Toronto Star: Olivia Chow Gave Green Light for Jack Layton Biopic to Inspire More People to Get Involved
Chow hasn’t seen it yet, but she knows the time is coming soon. She sits in her Chinatown constituency office, a hospitable tray of Chinese custard tarts nearby and a pot of tea for her guest. But her hand shakes and she spills some of it on her desk.
“Oh sure, now you can tell the world Chow doesn’t know how to pour tea!” she laughs, self-mockery her ready defence.
The truth is that it can’t be easy for her to relive those emotionally charged months in 2011 when her husband was diagnosed with prostate cancer, fought it while bringing the NDP to major victory, then succumbed to another cancer in a matter of months, dying at his moment of greatest political triumph.
“I wanted Jack’s story to inspire more people to get involved and try to make the world a better place,” is how she explains her reason for allowing this film to be made so close to the actual events.
But once she had made that decision for more exalted reasons, the ever-practical politician in Chow took over.
“I went and googled Laszlo Barna (the film’s executive producer, who came to Chow with the proposal). I checked out his credits: Céline Dion, Don Cherry, Romeo Dallaire. OK, I’m dealing with a trustworthy professional, so I said, ‘Let’s do it.’”
From that point on, Chow stepped back and let the creative team proceed with their casting.
For Layton, they picked Rick Roberts, a versatile and well-regarded actor best known for his work on series like Republic of Doyle, This isWonderland and Traders.
Roberts, still boyishly handsome at 47, doesn’t look like Layton in real life, a fact that amused his family when he was cast.
“My kids were laughing at the whole idea of me playing Layton, so I took my picture and photoshopped in his hair and his moustache. Then they were convinced.”
Roberts’ resemblance to Layton onscreen is almost uncanny at times, but it didn’t come easily.
“I had to lose 25 pounds and get into shape, because he was. And then I’d spend two hours a day in the makeup chair having my face carefully sculpted so I’d look like him. I wanted to get enough of his voice and his physicality so that I could then make him mine.”
But the external changes were just part of the package.
“You try to put yourself into Layton’s place,” Roberts continues, “but the challenges are so big. What’s it like to have prostate cancer? What’s it like to face an election with all the odds against you? And all the time you’re working on it, you have to keep reminding yourself that you don’t know how it ends.”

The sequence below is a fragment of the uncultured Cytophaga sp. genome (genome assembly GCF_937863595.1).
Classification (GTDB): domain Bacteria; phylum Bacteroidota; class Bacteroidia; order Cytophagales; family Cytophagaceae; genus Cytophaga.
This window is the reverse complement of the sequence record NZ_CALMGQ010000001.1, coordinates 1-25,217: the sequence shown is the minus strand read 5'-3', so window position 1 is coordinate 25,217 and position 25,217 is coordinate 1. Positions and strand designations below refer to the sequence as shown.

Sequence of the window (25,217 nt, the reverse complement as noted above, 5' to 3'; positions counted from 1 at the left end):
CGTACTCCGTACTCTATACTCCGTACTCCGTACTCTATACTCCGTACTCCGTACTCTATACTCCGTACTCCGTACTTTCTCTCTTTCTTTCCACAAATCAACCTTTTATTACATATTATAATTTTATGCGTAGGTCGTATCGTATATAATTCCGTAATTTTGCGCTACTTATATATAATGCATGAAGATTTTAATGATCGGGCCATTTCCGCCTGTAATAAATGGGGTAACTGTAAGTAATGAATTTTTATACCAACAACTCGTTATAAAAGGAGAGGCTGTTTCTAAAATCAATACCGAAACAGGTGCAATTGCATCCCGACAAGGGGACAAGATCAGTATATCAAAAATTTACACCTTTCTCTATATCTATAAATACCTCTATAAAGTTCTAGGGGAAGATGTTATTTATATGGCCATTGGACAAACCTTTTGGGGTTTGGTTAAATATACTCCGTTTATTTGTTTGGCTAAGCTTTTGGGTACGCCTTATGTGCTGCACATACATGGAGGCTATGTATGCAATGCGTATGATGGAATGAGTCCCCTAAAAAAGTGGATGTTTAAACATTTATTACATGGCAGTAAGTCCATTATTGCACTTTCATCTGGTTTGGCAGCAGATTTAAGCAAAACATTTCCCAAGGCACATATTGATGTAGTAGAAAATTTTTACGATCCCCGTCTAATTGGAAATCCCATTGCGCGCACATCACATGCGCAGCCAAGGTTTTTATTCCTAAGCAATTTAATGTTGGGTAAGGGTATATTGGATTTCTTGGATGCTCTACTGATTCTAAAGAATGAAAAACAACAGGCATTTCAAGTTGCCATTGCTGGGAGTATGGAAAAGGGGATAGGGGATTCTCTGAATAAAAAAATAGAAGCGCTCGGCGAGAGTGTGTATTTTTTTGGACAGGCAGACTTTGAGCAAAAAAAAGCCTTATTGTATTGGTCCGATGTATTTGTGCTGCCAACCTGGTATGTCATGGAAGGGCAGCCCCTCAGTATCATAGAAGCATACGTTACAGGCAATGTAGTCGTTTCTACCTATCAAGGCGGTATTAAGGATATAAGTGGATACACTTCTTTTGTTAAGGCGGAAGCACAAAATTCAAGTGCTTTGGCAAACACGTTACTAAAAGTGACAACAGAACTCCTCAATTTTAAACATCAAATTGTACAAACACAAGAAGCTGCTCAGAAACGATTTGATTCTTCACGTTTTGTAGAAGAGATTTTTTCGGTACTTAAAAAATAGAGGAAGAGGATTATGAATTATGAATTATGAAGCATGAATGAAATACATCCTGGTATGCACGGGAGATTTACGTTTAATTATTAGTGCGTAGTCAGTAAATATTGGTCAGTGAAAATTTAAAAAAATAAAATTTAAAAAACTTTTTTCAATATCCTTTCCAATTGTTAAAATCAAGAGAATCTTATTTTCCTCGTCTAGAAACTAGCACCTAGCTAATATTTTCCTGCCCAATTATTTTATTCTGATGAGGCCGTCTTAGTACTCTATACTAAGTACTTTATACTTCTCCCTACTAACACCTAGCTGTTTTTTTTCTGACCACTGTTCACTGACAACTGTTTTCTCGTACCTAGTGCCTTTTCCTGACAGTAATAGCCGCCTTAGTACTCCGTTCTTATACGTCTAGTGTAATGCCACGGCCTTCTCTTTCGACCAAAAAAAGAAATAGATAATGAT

For Sook-Yin Lee, the well-known host of CBC’s Definitely Not theOpera and a filmmaker in her own right, playing Chow offered a different set of challenges.
“The physicality wasn’t a problem for me. Olivia would loan us some of her dresses and I could just slip right into them. But the internal life was a lot tougher. She’s an enigma and to get inside her requires some work to fill in the blanks.
“I wound up combining the reality of Olivia with the mythology of Olivia and then adding a little of myself.”
Fact and fiction collided one day when Chow visited the set in Winnipeg. Purely by chance, she arrived when they were about to shoot the hospital scene where Chow has to tell the dying Layton she’s going to bring him home for his final days.
“That was not easy. That was a difficult scene to be there for,” says Chow. But she dealt with it in her own practical way.
“Sook-Yin was wearing a flowered shirt for that scene. I don’t wear flowered things. I like strong, sombre colours. I told them, ‘This is a really stark scene, the shirt should be less cheerful.’”
Chow looks toward the wall. “That was not an easy scene to watch, but I was glad I was there to make sure it was right.”
Lee came to appreciate the many levels of Chow while working on the project.
“There was domestic violence in both our families. We both had tumultuous upbringings, left home and pursued the arts. For Chinese-Canadians that is a very difficult thing to do: break the circle, defy your parents.
“The story of her and Jack is a story of great love and triumph, but also of death and tragedy.”
For Roberts, the immediacy of it all had great power. “We were shooting on the anniversary of his death. The people involved are all still living it, the belief, the grief, the memories.
“It created a merging of reality and art that I’ve never known before.”
Chow has her own plans for closure when the CBC broadcast takes place on March 10.
“I am going to be with Jack’s mom in Florida. And all the brothers and sisters and grandchildren will be there too. We will live-stream it on our laptops and we will share it all together.”
She adds one last thought.
“You know, Jack believed that if you live your life to the fullest at every possible moment, then you’ve got death licked.”